It makes me think of the great jazz virtuosos of last century (and today). Minus recording technology, we would be left today to speculate on the genius of Louis Armstrong and Charlie Parker in much the same way that historians speculate on what the improvising Mozart must have sounded like. In other words, if improvisation has any shot at preservation, a technology is needed to serve as formaldehyde in the jar: virtuosi in the nineteenth century had notation, improvisers in our era have audio recordings. Both technologies halt in mid air the fleeting process of improvisation.

This passage brought to mind the famous (if scantily documented) meeting between Vladimir Horowitz and Art Tatum in the 1930s. Horowitz was mesmerized by Tatum’s unschooled virtuosity, even going as far as to call him the greatest pianist in the world. No performer of jazz or pop, Horowitz painstakingly transcribed and rehearsed the standard “Tea for Two” and played it for Tatum. (His transcription is preserved in the film “Horowitz: The Last Romantic”; apparently it’s somewhat cringe-inducing.) After this, Tatum sat down and played “Tea for Two” for Horowitz. The great conservatory-trained pianist was stunned, and immediately asked Tatum for the music.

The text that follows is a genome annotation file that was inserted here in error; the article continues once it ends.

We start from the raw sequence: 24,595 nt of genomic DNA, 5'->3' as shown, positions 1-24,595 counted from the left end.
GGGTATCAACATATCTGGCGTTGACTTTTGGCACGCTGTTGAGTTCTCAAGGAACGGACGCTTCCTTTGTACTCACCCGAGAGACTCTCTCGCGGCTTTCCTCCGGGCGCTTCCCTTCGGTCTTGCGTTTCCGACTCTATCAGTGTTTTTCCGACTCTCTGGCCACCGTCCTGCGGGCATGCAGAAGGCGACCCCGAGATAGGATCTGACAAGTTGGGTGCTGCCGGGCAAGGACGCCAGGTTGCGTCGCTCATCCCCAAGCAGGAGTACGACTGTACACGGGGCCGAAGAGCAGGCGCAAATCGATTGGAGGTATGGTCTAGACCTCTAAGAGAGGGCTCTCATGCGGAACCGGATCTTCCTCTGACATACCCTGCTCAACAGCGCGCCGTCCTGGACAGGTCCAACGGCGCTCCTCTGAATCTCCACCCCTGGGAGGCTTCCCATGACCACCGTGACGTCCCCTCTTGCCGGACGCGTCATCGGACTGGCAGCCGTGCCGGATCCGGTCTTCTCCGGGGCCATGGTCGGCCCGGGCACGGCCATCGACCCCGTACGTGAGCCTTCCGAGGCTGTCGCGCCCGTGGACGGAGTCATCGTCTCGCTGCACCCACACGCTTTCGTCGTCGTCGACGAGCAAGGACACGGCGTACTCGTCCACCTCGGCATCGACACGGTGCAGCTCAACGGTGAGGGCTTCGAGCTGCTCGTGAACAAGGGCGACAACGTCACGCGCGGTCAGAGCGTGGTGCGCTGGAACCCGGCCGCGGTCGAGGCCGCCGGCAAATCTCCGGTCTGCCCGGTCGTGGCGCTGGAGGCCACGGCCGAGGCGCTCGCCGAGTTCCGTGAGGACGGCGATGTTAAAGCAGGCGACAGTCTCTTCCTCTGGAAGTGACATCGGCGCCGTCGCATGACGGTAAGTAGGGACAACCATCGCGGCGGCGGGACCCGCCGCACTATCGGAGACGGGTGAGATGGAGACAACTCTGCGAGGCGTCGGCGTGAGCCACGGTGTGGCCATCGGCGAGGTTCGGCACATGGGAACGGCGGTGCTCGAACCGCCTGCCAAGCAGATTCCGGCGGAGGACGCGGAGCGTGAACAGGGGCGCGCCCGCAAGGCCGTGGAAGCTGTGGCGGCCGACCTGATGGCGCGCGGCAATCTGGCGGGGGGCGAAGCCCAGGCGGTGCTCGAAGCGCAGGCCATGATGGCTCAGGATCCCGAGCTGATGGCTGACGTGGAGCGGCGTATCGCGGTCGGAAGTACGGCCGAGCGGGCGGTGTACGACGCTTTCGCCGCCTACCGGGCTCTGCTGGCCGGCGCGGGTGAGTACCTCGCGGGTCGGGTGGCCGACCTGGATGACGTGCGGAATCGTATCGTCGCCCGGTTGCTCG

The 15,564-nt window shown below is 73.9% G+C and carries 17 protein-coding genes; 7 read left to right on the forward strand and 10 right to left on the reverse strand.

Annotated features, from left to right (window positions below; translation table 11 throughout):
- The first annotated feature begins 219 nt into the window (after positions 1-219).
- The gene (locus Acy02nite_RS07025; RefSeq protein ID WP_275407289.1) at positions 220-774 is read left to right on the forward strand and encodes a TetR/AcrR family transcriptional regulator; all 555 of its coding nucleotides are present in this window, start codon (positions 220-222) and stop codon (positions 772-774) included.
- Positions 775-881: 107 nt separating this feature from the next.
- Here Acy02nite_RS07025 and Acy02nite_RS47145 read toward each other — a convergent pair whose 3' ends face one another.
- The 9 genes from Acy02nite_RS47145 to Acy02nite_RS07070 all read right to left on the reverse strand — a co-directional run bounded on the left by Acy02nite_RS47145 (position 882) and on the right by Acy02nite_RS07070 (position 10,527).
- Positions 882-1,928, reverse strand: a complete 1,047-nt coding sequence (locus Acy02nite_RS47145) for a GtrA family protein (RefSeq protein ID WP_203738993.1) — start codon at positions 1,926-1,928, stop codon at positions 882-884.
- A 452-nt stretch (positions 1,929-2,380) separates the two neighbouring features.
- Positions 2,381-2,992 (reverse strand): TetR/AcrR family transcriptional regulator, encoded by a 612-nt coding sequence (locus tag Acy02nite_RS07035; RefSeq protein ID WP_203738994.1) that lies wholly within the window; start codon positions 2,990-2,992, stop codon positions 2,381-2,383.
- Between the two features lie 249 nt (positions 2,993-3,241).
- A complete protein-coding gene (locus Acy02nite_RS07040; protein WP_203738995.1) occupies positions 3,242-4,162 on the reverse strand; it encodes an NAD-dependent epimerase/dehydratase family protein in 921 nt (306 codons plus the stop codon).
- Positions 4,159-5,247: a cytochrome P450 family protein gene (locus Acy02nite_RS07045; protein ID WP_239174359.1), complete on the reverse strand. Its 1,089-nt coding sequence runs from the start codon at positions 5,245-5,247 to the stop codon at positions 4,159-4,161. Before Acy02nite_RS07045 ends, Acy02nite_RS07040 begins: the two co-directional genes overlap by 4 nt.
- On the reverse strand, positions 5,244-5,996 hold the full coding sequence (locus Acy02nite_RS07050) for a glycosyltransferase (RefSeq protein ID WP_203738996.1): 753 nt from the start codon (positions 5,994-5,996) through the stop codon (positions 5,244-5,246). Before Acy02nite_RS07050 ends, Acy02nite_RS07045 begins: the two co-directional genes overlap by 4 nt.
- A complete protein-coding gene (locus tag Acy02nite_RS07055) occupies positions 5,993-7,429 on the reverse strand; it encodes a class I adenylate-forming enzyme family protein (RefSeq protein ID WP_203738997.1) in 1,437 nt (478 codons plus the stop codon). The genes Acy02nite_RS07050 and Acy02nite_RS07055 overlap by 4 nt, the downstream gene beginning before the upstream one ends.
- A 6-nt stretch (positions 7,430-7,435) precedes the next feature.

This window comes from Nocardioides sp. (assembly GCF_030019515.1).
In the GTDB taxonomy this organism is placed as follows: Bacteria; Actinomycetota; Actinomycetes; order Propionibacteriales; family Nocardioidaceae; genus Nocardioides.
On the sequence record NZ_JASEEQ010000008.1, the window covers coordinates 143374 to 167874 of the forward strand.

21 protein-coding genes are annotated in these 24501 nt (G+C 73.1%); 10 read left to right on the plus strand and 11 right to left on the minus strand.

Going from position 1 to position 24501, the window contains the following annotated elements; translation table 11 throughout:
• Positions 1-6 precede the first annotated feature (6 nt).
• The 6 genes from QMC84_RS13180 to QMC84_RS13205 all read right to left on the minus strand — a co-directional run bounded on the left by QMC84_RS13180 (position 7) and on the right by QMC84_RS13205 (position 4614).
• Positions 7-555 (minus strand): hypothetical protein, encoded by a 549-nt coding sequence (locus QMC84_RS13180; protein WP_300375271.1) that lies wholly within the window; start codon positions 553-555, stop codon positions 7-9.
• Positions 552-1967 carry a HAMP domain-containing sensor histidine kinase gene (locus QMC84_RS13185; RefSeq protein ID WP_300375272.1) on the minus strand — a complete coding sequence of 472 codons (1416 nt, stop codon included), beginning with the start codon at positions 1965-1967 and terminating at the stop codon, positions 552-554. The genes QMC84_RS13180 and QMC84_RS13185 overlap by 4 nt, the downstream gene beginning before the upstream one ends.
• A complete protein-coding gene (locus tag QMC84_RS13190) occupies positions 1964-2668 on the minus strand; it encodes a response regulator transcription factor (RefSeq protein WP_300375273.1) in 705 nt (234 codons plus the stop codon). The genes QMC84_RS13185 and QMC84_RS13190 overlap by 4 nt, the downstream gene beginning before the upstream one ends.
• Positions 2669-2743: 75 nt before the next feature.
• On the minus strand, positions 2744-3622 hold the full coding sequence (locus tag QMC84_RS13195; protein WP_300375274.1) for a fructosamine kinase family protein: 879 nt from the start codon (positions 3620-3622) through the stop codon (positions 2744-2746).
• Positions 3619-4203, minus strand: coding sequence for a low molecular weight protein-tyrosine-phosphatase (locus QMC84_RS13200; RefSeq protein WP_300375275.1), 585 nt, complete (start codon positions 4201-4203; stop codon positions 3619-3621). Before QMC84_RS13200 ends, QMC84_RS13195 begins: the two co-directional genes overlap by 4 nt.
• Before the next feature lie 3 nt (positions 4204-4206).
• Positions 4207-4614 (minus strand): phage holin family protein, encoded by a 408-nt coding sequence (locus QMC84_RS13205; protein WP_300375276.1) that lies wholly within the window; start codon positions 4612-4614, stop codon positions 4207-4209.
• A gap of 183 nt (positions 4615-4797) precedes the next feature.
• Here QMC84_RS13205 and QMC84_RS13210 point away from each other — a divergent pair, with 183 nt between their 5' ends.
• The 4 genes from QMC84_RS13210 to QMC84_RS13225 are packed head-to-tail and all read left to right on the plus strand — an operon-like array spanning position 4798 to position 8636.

“Oh, I was just improvising,” Tatum replied.

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The knotty relationship between text and music has beguiled musicians for centuries, nay millennia. Augustine articulated this conflict early on when he expressed concern that the sumptuousness of music would distract listeners from the meaning of the sacred texts. Qualms like this raise an important question, one that has been vociferously debated over the years and (delightfully) never settled: how should music behave vis-a-vis text? (Or in the language of the Monteverdi/Artusi kerfuffle, just who is the handmaiden and who is the master?)